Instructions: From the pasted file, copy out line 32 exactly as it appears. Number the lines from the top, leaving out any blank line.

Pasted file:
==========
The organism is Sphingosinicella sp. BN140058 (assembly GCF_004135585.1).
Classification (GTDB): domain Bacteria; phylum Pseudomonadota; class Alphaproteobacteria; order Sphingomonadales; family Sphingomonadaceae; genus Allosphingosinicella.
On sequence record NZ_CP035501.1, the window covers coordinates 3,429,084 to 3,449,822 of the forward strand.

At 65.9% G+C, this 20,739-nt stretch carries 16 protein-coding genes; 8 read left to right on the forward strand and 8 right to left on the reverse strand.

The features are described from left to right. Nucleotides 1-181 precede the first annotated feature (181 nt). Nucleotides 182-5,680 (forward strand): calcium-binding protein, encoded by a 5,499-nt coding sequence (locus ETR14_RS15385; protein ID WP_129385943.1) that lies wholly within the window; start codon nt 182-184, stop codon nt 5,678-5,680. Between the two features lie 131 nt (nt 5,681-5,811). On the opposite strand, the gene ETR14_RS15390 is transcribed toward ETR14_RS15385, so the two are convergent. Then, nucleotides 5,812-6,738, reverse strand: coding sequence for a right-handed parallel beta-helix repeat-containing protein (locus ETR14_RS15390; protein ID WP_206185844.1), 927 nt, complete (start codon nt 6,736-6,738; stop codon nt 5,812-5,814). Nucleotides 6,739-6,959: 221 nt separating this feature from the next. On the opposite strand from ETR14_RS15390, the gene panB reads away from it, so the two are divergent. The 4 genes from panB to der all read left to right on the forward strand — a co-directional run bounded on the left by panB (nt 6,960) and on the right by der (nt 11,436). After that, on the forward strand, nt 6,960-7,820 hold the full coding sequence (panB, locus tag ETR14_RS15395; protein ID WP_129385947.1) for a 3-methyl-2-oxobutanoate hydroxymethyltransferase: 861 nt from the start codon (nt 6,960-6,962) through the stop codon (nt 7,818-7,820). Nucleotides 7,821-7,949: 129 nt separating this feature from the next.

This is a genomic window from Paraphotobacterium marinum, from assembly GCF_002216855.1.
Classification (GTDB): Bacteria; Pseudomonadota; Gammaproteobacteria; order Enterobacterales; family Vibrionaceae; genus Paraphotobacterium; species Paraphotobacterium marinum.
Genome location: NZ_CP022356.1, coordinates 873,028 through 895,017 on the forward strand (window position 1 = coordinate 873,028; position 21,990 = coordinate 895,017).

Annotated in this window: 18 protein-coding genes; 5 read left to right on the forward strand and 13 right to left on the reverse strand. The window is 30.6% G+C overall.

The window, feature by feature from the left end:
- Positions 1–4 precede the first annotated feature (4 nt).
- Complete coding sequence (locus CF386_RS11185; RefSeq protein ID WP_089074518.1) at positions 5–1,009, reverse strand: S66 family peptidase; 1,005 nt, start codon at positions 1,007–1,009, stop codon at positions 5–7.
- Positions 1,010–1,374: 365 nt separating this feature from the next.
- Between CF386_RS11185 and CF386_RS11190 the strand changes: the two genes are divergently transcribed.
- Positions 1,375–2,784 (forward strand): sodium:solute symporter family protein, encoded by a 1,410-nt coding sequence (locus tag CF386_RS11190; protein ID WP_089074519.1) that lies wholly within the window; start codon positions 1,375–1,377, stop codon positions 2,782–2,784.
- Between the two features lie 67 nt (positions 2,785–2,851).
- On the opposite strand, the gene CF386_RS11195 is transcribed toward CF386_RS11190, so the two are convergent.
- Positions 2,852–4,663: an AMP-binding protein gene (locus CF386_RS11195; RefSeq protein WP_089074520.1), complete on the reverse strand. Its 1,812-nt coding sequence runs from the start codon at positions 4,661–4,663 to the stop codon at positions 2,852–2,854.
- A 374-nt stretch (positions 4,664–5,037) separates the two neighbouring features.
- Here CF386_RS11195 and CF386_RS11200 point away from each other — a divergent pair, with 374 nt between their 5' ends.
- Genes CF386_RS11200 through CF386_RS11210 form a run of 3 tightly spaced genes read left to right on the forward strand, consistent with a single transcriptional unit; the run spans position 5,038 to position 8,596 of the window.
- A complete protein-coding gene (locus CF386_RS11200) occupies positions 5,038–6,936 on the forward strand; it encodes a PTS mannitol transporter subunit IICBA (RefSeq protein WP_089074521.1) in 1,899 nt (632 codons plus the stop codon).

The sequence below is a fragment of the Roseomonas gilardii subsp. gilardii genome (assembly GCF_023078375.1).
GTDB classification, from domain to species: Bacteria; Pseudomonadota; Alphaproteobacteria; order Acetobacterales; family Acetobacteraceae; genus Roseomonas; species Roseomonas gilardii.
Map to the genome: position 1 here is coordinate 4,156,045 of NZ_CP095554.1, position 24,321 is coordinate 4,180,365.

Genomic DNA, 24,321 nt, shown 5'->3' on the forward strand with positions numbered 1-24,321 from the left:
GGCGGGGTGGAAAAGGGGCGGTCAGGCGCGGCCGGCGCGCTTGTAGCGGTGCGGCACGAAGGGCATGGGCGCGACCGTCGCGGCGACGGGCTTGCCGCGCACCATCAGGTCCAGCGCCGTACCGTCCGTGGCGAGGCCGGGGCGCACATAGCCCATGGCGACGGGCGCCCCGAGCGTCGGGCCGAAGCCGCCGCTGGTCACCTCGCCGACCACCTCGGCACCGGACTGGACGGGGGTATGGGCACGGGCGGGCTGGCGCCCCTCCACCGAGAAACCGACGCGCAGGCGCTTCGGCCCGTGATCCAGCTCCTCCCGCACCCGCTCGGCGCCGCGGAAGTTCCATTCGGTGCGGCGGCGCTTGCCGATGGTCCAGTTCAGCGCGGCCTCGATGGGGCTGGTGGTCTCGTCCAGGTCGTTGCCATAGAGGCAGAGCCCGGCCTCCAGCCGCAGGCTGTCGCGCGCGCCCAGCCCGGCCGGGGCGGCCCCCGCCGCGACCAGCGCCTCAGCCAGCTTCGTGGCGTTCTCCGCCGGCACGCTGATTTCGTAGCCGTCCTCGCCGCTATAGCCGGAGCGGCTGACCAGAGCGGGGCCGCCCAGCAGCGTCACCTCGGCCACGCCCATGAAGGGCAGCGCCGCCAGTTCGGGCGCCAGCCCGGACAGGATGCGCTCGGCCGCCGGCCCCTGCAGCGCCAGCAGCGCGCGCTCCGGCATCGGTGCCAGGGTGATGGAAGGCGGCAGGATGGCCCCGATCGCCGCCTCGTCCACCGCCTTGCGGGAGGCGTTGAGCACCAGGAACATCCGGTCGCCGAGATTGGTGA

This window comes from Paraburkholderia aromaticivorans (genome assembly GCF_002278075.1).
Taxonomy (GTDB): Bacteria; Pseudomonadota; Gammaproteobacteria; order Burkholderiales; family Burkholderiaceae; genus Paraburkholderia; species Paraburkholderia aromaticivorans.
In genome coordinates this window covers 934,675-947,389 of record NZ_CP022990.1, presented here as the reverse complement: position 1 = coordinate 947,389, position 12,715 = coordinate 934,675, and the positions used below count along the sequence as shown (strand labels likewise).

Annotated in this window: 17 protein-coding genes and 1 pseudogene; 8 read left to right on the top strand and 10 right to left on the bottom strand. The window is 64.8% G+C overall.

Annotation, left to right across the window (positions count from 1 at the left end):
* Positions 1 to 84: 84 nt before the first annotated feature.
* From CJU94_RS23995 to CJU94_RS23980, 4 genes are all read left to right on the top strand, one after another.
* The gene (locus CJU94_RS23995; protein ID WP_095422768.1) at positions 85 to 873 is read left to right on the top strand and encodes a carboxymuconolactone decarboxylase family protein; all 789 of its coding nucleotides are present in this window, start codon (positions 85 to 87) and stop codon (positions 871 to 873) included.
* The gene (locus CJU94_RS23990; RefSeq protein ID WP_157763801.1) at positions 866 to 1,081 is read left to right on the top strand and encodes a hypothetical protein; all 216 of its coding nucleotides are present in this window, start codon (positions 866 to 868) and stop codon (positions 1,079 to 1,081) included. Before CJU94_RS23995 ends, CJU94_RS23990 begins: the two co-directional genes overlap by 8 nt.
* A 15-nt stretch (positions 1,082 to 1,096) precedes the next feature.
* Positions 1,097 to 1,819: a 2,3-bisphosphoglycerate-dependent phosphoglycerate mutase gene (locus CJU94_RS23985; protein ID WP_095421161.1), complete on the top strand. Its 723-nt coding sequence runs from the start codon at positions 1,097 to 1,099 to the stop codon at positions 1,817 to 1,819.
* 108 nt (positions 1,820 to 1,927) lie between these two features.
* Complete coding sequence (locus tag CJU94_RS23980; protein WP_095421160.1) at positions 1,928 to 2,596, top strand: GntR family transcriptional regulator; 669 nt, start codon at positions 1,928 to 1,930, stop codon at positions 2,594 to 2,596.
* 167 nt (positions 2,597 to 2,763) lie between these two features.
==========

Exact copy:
Annotation, left to right across the window (positions count from 1 at the left end):